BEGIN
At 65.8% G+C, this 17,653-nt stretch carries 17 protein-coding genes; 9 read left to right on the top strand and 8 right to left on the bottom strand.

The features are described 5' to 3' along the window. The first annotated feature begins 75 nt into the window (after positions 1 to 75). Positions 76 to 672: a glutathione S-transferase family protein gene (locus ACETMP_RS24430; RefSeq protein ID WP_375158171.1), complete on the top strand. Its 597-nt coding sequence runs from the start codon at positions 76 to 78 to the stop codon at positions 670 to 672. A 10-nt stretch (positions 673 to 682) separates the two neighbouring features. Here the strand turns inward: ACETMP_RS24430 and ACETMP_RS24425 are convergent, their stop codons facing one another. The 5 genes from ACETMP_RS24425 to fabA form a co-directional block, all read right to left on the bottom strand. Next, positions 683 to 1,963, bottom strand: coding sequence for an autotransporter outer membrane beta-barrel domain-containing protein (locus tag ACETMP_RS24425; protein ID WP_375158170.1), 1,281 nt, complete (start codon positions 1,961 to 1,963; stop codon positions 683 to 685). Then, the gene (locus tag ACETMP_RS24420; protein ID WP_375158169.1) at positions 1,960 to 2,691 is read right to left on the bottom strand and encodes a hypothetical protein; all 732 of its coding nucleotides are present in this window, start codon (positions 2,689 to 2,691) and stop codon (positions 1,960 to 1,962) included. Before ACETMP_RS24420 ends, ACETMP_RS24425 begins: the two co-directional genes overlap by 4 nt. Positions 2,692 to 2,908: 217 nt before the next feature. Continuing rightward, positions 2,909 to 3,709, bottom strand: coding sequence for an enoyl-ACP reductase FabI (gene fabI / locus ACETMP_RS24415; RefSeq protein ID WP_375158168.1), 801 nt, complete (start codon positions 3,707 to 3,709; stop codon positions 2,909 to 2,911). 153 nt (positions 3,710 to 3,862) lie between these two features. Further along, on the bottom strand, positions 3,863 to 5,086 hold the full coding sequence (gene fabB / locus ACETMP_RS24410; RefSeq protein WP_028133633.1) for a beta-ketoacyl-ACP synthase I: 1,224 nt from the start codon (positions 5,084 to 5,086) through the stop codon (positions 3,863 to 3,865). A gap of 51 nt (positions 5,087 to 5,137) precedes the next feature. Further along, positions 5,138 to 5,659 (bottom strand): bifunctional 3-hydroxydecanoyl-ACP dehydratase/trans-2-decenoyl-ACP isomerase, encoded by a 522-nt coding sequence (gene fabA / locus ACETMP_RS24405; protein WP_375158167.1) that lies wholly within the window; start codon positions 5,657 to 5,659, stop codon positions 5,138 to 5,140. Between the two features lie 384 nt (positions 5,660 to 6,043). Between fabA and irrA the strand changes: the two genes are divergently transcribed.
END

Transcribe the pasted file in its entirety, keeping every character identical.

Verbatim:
At 65.8% G+C, this 17,653-nt stretch carries 17 protein-coding genes; 9 read left to right on the top strand and 8 right to left on the bottom strand.

The features are described 5' to 3' along the window. The first annotated feature begins 75 nt into the window (after positions 1 to 75). Positions 76 to 672: a glutathione S-transferase family protein gene (locus ACETMP_RS24430; RefSeq protein ID WP_375158171.1), complete on the top strand. Its 597-nt coding sequence runs from the start codon at positions 76 to 78 to the stop codon at positions 670 to 672. A 10-nt stretch (positions 673 to 682) separates the two neighbouring features. Here the strand turns inward: ACETMP_RS24430 and ACETMP_RS24425 are convergent, their stop codons facing one another. The 5 genes from ACETMP_RS24425 to fabA form a co-directional block, all read right to left on the bottom strand. Next, positions 683 to 1,963, bottom strand: coding sequence for an autotransporter outer membrane beta-barrel domain-containing protein (locus tag ACETMP_RS24425; protein ID WP_375158170.1), 1,281 nt, complete (start codon positions 1,961 to 1,963; stop codon positions 683 to 685). Then, the gene (locus tag ACETMP_RS24420; protein ID WP_375158169.1) at positions 1,960 to 2,691 is read right to left on the bottom strand and encodes a hypothetical protein; all 732 of its coding nucleotides are present in this window, start codon (positions 2,689 to 2,691) and stop codon (positions 1,960 to 1,962) included. Before ACETMP_RS24420 ends, ACETMP_RS24425 begins: the two co-directional genes overlap by 4 nt. Positions 2,692 to 2,908: 217 nt before the next feature. Continuing rightward, positions 2,909 to 3,709, bottom strand: coding sequence for an enoyl-ACP reductase FabI (gene fabI / locus ACETMP_RS24415; RefSeq protein ID WP_375158168.1), 801 nt, complete (start codon positions 3,707 to 3,709; stop codon positions 2,909 to 2,911). 153 nt (positions 3,710 to 3,862) lie between these two features. Further along, on the bottom strand, positions 3,863 to 5,086 hold the full coding sequence (gene fabB / locus ACETMP_RS24410; RefSeq protein WP_028133633.1) for a beta-ketoacyl-ACP synthase I: 1,224 nt from the start codon (positions 5,084 to 5,086) through the stop codon (positions 3,863 to 3,865). A gap of 51 nt (positions 5,087 to 5,137) precedes the next feature. Further along, positions 5,138 to 5,659 (bottom strand): bifunctional 3-hydroxydecanoyl-ACP dehydratase/trans-2-decenoyl-ACP isomerase, encoded by a 522-nt coding sequence (gene fabA / locus ACETMP_RS24405; protein WP_375158167.1) that lies wholly within the window; start codon positions 5,657 to 5,659, stop codon positions 5,138 to 5,140. Between the two features lie 384 nt (positions 5,660 to 6,043). Between fabA and irrA the strand changes: the two genes are divergently transcribed.